Several trails have been set up around the world so that visitors to the area can do their own self-guided tour of the local Wallace-related sites. So far they are as follows:
1) Hertford, England: Wallace moved with his family to the town in 1828/9 when he was 5 or 6 and lived there until early 1837 when he was 14. They lived in 5 houses, at least 4 of which survive - the other one might also, but it hasn't been located yet. It was in Hertford that Wallace received his only formal education at Hertford Grammar School. This school became the Richard Hale School and although it has moved site the original old building survives. Two Wallace tours have been devised - the first is featured on page 11 of the following publication - http://www.hertfordcivicsociety.org.uk/newsletter/autumn_2013.pdf A more comprehensive trail can be obtained as a leaflet from Hertford Museum.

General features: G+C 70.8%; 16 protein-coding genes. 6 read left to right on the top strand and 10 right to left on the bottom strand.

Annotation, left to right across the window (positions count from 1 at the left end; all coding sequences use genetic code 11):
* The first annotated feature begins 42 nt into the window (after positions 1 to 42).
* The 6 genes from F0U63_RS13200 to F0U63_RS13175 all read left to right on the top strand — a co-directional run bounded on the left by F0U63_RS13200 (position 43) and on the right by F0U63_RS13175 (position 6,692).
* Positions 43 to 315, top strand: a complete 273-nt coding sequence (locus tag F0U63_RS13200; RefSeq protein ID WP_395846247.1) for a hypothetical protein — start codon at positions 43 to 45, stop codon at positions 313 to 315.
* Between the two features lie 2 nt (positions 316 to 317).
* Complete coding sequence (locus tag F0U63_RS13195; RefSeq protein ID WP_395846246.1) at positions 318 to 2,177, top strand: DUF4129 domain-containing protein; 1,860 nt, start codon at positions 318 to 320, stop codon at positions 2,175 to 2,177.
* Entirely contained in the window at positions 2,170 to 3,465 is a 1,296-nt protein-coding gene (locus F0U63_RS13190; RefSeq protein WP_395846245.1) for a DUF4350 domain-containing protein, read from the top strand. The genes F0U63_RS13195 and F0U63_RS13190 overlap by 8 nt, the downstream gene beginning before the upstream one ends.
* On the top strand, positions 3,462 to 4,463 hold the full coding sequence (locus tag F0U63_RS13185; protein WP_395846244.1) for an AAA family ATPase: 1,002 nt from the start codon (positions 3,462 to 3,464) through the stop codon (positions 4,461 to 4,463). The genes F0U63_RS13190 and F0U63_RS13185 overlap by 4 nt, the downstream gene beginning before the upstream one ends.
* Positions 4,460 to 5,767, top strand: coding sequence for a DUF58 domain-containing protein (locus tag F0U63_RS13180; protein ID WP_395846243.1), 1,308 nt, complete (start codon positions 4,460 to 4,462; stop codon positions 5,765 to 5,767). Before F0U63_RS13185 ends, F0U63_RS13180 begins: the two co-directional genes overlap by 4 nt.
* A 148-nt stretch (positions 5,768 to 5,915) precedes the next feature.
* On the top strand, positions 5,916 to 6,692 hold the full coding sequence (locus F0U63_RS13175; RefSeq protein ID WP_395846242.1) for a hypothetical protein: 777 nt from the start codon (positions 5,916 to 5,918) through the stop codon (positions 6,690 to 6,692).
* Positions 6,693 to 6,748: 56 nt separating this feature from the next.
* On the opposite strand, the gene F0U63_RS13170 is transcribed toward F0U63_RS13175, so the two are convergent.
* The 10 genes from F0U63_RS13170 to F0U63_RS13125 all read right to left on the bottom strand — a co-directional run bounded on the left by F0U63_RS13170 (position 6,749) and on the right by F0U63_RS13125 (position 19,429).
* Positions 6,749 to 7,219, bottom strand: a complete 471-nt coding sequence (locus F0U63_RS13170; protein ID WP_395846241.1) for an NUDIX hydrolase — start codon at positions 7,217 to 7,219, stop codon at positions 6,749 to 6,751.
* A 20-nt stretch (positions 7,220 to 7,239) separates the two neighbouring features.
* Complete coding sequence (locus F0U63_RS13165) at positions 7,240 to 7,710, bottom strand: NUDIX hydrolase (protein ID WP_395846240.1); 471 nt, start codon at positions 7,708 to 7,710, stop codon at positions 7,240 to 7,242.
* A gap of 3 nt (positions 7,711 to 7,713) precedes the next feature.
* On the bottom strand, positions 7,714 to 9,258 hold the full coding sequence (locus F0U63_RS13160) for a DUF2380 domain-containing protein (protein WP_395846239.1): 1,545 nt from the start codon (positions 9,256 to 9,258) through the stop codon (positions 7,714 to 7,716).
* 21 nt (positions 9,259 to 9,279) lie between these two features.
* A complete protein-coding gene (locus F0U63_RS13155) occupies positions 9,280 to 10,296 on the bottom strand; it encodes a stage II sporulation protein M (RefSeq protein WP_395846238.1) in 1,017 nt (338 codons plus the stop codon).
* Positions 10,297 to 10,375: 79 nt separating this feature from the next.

2) Neath, Wales: Wallace lived in or near Neath at various times between late autumn 1841 and early 1848. It was there that his interest in natural history developed and where he first became interested in transmutation (i.e. evolution). To download a leaflet showing the excellent Wallace trail in Neath and the surrounding area click on: https://wallacefund.myspecies.info/files/FINAL_leaflet_web.pdf . There is also a special version formatted for printing: https://wallacefund.myspecies.info/files/FINAL_leaflet_print.pdf
3) Singapore: The Wallace trail here doesn't take you to Wallace-related sites, but instead it is a nature trail on which you will see some of the species of plants and animals that Wallace would have seen when he collected at Bukit Timah Nature Reserve. The trail starts and ends outside the Wallace Discovery Centre - see http://www.nparks.gov.sg/cms/docs/eguide_Wallace%20Trail.pdf
4) Sarawak, Borneo: The Wallace trail here is up the hill called Bukit Peninjau (Gunung Serumbu), near the top of which used to be a small cottage owned by Rajah Brooke, the ruler of Sarawak, who was a friend of Wallace's. Wallace famously collected hundreds of species of moths there, most of which were new to science. Wallace visited the cottage from 13–20 December 1855 and between 31 December 1855 and 19 January 1856. Information about the trail can be found here: http://k0ks3nw4i.blogspot.co.uk/2014/05/retracing-wallaces-trail-at-bukit.html